More people deal with this chronic stomach condition than we thought

A new government study estimates more people suffer from inflammatory bowel disease than we assumed — 3 million people struggle with IBD, to be exact.

Seem like a lot to you? Well, it is: About triple what we previously thought.

Researchers with the Center for Disease Control (CDC) estimate 1.3 percent of U.S. adults, or 3.1 million Americans, have IBD.

IBD causes chronic inflammation in the gastrointestinal tract, resulting in pain, fatigue, cramping, and diarrhea. There is no known single cause of IBD, but experts believe America’s increasing consumption of fatty, processed foods could be responsible for the growing statistic.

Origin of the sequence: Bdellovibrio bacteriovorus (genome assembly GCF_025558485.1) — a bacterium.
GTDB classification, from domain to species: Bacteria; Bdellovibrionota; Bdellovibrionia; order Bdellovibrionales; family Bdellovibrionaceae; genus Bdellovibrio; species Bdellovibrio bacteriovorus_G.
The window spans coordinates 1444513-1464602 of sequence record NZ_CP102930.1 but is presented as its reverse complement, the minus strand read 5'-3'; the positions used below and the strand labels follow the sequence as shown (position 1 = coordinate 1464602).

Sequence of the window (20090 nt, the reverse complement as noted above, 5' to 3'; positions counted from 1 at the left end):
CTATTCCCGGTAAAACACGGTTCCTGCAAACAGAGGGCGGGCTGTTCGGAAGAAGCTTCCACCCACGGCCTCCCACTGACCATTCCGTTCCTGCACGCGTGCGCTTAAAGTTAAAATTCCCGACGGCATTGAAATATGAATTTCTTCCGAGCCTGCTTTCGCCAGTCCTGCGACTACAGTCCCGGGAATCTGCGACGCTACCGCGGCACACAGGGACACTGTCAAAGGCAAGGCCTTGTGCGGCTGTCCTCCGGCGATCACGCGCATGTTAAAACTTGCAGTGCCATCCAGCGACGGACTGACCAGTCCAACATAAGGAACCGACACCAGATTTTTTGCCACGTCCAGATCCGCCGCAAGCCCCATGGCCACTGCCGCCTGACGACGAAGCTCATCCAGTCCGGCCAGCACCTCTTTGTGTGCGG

The survey also found that the rate of IBD is much higher in people older than 45, Hispanics and non-Hispanic whites, and people who did not graduate from high school.

“For a disease traditionally thought to affect young adults, it is surprising to see a high prevalence of [IBD] in older adults,” said Dr. Siddharth Singh, a gastroenterologist and clinical assistant professor of medicine at the University of California, San Diego School of Medicine.

These new discoveries will help analysts better understand IBD's affect on America's health care system, giving doctors better tools to help patients.

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